Northwestern University and Evanston's Only Daily News Source Since 1881

The Daily Northwestern

Northwestern University and Evanston's Only Daily News Source Since 1881

The Daily Northwestern

Northwestern University and Evanston's Only Daily News Source Since 1881

The Daily Northwestern

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Fees piling up in Fiske suit

The city of Evanston has already spent $5,300 in legal fees in a lawsuit filed by defeated First Ward aldermanic candidate Judy Fiske, city attorney Elke Tober-Purze said.

After losing the April aldermanic election to Ald. Cheryl Wollin (1st), Fiske sued to overturn the results, saying Northwestern bought students’ votes. Parts of downtown Evanston and all of the NU dorms west of Sheridan Road, except for Jones Residential College and 1835 Hinman, are in the First Ward.

The suit is divided into a federal court case seeking damages from NU and a petition asking Evanston City Council to overturn the First Ward election results. Last week, Fiske and her lawyer, Richard Means, added Wollin as a defendant in the case, saying Wollin and NU “corrupted and manipulated municipal elections.”

Evanston is not one of the defendants in the lawsuit, but as of January 2005 the city was facing $28 million in pending legal liabilities and workers compensation.

The money for the mock-court system Evanston City Council uses to hear petitions comes from the city’s general fund.

“I don’t think we ever contemplated having to deal with this kind of a lawsuit,” Ald. Steven Bernstein (4th) said. “It’s money we could have spent on something else.”

Vice President for University Relations Al Cubbage declined to say how much the university has spent on legal fees in the suit. But Wollin’s campaign committee’s Legal Defense Fund already has spent $10,135, Wollin said.

“And God knows how much that will be once the federal case gets going,” she said, adding that there are non-fiscal costs as well. “I’m trying very hard to do my job as alderman. This is a distraction from my focus.”

Wollin said in July that she will not vote on the petition if the council hears it. If the council votes to dismiss the petition, Means said Fiske plans to take the case to the Cook County Circuit Court. If the council rules in favor of Fiske, 217 votes – 202 of which went to Wollin – will be thrown out, and Fiske will become First Ward alderman.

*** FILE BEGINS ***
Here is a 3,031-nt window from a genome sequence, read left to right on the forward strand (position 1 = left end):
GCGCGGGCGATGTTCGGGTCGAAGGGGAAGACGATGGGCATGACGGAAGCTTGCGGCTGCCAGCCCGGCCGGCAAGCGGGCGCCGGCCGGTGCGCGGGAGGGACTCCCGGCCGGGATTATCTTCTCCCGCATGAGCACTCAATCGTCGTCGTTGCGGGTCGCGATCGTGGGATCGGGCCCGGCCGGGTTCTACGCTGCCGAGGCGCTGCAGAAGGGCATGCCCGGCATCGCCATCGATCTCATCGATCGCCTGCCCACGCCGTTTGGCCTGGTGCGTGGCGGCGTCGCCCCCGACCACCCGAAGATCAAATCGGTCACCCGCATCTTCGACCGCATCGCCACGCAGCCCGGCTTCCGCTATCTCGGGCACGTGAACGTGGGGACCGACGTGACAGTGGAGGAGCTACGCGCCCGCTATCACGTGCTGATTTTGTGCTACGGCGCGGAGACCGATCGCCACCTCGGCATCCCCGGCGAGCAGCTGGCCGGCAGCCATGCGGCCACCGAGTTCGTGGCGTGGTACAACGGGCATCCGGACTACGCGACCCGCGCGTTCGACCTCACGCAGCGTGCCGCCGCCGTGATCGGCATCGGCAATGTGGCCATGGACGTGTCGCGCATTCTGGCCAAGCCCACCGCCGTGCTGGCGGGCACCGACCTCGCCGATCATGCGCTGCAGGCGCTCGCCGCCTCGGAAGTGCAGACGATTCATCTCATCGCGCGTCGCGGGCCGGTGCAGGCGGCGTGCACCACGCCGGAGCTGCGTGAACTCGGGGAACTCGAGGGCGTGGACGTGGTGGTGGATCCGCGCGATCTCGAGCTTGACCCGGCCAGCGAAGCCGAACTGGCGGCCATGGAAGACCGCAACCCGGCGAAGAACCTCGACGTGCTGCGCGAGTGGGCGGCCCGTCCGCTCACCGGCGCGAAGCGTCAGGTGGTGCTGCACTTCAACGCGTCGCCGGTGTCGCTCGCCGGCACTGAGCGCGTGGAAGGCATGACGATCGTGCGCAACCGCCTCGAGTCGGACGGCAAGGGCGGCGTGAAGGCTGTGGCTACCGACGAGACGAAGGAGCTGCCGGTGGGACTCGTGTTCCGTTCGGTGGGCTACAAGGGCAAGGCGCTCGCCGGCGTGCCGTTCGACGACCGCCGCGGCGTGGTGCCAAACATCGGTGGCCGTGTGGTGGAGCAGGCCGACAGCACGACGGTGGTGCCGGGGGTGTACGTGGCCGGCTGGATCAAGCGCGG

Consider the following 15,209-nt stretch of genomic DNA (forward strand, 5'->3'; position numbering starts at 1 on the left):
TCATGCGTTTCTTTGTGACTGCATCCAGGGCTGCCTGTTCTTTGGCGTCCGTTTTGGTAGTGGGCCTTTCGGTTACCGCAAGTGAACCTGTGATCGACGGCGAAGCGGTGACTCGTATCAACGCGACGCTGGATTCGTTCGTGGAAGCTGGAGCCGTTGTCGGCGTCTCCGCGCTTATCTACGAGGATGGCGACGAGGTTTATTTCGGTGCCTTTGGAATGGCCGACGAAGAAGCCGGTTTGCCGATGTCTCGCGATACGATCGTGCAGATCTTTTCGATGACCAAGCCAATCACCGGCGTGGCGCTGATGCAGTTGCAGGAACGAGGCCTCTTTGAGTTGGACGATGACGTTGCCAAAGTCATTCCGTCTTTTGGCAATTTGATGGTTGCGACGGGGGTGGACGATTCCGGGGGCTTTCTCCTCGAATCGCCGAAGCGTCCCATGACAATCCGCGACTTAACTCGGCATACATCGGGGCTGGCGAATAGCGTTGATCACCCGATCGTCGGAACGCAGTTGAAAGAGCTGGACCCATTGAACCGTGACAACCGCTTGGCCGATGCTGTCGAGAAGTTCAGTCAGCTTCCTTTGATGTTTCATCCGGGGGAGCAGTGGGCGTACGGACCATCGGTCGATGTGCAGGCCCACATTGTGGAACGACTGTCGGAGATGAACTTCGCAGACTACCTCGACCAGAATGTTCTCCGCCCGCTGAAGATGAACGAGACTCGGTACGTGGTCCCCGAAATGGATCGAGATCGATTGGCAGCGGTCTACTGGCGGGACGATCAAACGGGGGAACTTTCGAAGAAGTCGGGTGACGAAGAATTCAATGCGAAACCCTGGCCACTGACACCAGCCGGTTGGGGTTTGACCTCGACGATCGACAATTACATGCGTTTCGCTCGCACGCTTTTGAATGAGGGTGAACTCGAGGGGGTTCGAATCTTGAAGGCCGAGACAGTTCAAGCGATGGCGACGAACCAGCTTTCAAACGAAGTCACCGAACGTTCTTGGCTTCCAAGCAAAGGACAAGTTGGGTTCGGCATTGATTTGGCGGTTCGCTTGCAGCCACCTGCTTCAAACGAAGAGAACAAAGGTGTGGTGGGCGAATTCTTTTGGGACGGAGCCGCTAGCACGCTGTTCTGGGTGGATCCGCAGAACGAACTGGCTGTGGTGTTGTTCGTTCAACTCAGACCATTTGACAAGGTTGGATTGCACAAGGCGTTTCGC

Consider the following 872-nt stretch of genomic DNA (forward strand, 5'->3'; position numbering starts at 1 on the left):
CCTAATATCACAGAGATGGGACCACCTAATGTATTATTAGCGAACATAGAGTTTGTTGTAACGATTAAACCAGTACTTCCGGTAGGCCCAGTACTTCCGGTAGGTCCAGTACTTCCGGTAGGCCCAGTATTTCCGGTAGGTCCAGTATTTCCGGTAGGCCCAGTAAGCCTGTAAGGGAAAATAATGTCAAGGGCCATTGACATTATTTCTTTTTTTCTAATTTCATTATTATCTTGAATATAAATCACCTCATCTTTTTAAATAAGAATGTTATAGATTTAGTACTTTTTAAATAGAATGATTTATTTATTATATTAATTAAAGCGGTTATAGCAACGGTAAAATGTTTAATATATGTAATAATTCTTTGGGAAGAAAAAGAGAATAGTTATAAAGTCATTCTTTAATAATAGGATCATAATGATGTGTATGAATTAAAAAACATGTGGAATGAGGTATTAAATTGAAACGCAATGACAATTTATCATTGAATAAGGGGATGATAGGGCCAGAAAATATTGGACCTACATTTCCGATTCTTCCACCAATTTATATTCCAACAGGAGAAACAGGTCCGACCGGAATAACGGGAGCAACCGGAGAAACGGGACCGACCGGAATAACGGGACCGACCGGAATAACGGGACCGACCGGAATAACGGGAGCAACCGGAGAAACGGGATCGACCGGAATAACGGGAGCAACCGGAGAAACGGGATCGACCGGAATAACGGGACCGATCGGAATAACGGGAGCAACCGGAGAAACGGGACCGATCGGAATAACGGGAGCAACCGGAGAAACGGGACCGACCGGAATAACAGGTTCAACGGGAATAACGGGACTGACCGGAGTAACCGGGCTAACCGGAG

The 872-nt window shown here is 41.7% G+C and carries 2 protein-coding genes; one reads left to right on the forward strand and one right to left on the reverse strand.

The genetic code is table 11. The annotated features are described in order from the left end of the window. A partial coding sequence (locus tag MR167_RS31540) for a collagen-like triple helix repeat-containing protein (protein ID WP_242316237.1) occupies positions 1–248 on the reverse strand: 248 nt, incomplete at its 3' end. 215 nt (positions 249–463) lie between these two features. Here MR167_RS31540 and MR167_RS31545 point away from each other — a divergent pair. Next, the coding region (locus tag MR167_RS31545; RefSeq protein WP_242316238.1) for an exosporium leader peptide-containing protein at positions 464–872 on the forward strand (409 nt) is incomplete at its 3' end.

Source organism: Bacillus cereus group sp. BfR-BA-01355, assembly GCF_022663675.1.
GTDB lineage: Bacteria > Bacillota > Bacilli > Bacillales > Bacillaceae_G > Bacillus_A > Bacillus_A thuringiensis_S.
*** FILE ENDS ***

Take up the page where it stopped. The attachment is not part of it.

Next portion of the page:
Fiske accused NU of bribing students to vote with offers of housing points and a party. An amended complaint submitted last week said the Associated Student Government allowed Wollin to campaign on NU’s campus and barred Fiske. But Wollin said she never campaigned on campus, except during two on-campus debates with Fiske.

Fiske and Means have asked aldermen to view evidence first before the council dismisses the case.

Means said interviews and information from NU and ASG make him believe NU documents will form a “paper trail” supporting Fiske’s case. Although Means would not say where he got this information, he said if he didn’t think it was legitimate he would not be filing a case.

“Obviously, if we were blowing steam, our whole case will collapse,” he said. “We believe there is evidence there and that is why NU and Wollin are trying to keep it from us. There are a couple of legal hurdles we have to get over before we can get to the evidence.”

Until evidence is exchanged during the discovery portion of the federal court case or after the City Council decides whether to dismiss the case, Means cannot access any documents required to confirm what his sources told him.

NU continues to believe the case is unfounded, Cubbage said.

But Means said the case will set a precedent for voting bribery lawsuits. Previous cases involving allegations of vote buying were complicated by other charges but not like this, he said.

“This case kind of breaks new grounds in Illinois,” he said. “When this is all over it won’t happen again.”

Reach Elizabeth Gibson at [email protected].

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Fees piling up in Fiske suit